Passive immunity lasts shortly as it is considered as borrowed from another source. The best example of this would be an infant getting nutrients from the mother through breastfeeding. The antibodies from the mother’s milk give temporary protection to the baby.

There are some events where bodies are attacked not only by invisible viruses but also by physical damages such as injury. Once an injury or harmful things enters the body, immune cells react to the damaged area that causes inflammation and immune functions. Inflammation is a natural protective response of the body which causes temporary discomfort and resulting in pain, warmth, swelling, and redness.

Think about it. There are wars raging inside your system whenever it is injured, visually or not, and you don’t even realize it.

When the immune system doesn’t work

At times, the immune system will not work accordingly. There are certain disorders that happen to an immune system that causes for function failure. First is the immunodeficiency disorders wherein a part of the immune system is missing or not working properly. Some people are born with it while others acquire it. Secondly is the autoimmune disorders in which the immune system mistakes tissues as foreign substances and attacks it. Thirdly is allergic disorders. Allergic disorders occur when the body’s soldier overreacts to the antigen in the environment upon exposure. Lastly is cancer to the immune system. It takes place once cells grow out of control which includes the cells of the immune system.

Ways to improve your immune system

According to experts, immune system disorders cannot be prevented. But there are ways to improve or strengthen one’s immune system.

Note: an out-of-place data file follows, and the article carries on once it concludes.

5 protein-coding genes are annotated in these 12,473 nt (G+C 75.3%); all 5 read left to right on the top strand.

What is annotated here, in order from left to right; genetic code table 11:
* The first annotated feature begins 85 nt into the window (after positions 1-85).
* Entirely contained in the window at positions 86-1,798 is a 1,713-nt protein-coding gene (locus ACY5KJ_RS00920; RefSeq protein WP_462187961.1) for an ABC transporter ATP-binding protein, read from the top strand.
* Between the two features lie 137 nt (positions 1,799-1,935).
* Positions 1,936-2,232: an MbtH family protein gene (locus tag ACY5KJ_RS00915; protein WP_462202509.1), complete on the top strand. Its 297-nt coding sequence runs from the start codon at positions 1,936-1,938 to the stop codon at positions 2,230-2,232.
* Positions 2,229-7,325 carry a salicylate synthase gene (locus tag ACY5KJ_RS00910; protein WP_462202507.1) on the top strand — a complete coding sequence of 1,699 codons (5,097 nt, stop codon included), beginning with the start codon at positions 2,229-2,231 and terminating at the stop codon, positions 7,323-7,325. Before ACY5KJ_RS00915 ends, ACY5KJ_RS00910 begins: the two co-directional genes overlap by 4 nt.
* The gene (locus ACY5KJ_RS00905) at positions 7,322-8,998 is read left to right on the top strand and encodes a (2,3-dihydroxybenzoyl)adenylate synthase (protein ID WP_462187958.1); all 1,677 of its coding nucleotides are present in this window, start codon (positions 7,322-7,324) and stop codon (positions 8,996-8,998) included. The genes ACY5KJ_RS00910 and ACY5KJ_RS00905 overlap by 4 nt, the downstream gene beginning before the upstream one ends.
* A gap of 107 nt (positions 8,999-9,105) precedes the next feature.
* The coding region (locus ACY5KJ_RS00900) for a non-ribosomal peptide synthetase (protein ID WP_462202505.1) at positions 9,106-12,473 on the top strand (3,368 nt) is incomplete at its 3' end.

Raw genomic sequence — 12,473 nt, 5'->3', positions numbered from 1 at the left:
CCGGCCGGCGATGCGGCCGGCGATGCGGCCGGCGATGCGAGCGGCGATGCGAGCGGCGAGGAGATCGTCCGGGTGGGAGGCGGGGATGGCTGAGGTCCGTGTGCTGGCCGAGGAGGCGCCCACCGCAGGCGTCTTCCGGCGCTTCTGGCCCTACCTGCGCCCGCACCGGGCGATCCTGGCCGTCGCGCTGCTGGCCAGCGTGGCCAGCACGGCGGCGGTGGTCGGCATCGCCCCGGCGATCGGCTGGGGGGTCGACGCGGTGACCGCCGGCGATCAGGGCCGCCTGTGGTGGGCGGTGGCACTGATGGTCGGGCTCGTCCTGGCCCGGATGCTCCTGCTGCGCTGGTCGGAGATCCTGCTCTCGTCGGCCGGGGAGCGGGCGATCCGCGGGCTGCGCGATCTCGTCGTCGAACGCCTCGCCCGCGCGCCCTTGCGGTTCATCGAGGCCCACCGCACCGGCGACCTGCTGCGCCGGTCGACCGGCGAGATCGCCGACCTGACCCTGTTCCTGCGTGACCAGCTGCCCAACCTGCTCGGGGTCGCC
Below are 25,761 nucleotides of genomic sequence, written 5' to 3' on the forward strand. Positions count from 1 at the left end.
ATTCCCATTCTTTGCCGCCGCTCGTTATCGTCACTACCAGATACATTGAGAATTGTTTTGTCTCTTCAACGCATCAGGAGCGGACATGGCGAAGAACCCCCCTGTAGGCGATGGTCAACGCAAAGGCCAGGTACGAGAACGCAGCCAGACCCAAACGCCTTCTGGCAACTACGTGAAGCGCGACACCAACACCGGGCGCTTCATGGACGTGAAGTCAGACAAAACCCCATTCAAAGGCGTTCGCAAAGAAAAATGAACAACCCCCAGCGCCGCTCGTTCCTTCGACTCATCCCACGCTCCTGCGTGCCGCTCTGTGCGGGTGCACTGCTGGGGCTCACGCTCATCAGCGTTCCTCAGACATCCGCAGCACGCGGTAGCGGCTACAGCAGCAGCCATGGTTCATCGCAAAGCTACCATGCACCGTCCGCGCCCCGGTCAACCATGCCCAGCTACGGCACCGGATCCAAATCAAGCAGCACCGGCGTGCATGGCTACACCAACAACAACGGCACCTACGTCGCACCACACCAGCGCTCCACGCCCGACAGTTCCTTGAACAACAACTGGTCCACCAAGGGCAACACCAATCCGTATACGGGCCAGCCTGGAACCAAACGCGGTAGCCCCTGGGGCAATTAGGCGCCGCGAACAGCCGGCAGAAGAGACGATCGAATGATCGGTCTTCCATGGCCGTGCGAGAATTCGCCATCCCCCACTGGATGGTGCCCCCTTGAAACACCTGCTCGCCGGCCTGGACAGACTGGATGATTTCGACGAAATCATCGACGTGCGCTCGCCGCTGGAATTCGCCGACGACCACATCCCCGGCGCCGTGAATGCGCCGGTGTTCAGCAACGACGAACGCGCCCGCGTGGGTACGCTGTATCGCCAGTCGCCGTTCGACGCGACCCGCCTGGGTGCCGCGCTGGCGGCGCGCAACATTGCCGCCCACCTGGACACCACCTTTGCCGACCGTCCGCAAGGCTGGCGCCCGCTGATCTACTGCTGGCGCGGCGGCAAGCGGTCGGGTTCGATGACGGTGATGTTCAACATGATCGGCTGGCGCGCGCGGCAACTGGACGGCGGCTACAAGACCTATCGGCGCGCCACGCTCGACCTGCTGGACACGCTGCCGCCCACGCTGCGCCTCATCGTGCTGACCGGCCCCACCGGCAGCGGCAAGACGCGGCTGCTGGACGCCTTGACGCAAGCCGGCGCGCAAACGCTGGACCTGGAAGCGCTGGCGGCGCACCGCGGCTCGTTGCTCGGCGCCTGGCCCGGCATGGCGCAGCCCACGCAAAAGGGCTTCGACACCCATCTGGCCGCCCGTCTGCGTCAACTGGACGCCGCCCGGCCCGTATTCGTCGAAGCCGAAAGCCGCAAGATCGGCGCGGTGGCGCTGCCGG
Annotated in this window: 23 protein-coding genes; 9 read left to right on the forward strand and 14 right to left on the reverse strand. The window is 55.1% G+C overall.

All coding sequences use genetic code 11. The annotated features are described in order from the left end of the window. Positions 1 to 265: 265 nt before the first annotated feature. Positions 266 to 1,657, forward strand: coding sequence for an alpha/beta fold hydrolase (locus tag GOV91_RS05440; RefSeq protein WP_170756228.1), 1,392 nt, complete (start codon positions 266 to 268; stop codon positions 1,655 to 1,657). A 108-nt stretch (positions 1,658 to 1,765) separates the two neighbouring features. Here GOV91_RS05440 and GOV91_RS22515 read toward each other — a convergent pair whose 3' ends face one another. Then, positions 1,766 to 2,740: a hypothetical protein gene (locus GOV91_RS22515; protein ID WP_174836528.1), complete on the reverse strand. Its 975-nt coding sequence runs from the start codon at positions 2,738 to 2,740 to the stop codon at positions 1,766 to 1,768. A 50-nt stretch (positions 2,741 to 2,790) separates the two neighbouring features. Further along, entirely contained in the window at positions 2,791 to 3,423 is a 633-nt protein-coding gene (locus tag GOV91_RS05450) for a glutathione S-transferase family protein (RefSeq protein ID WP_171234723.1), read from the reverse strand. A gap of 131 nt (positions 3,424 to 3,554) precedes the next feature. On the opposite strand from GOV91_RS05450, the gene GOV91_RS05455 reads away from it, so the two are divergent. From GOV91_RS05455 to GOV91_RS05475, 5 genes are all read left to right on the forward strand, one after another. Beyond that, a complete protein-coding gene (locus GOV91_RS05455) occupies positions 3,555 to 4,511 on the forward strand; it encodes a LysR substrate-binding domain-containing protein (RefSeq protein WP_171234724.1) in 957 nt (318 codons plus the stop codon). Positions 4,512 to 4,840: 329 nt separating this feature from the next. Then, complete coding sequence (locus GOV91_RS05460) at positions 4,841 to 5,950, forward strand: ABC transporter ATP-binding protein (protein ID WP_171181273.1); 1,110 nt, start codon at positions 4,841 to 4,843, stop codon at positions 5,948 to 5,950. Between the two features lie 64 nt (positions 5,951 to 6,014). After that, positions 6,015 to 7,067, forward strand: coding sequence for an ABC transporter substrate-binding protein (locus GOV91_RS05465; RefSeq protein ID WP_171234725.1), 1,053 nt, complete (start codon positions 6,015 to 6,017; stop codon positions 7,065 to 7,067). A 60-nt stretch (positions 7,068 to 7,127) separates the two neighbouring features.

Number one on the list is choosing a healthy lifestyle. These include exercising regularly, not smoking, drinking moderately, and sleeping adequately. Stress or anxiety has also a close relationship with immune function. Although it is a challenge to find this close relationship between the two, professionals advise of having a positive mind as emotional stress has a negative effect on the immune system.

Healthy lifestyle links to a healthy diet; and eating is the most nutritious and delicious way to boost the immune system. Nothing will beat being healthy when one does have a happy stomach, right? Nutrients as proteins, zinc, and vitamin A, B6, C, and E may assist for immune system enhancement.

Boosters for your immune system

On your next trip to the grocery, you can include the following food items in your cart:

  • Citrus fruits and vegetables. Vitamin C helps with the production of leukocytes, and citrus food is your primary vitamin C boosters. Yet citrus food is not the only source of vitamin C. You may want other fruits like red bell peppers, papayas or strawberries, or some that are fortified with this vitamin like cereals or tomato juice.
  • Broccoli. This is the healthiest vegetable you can serve. It contains important vitamin like  A, C, and E. Cooking it as little as possible is the secret to keep its nutrients intact. Nonetheless, eating it raw is much better.
  • Protein-and-zinc-rich food. Protein is one component of the body’s defense mechanism while zinc is responsible for the immune system to work properly. Some food that has protein and zinc are seafood, poultry, eggs, whole grain products, beans, milk, unsalted nuts, and soy products.
  • Vitamin A-packed food. Sweet potatoes, spinach, carrots, and apricots are examples of food that are fortified with vitamin A. Vitamin A regulates the immune system and protects the body from infection.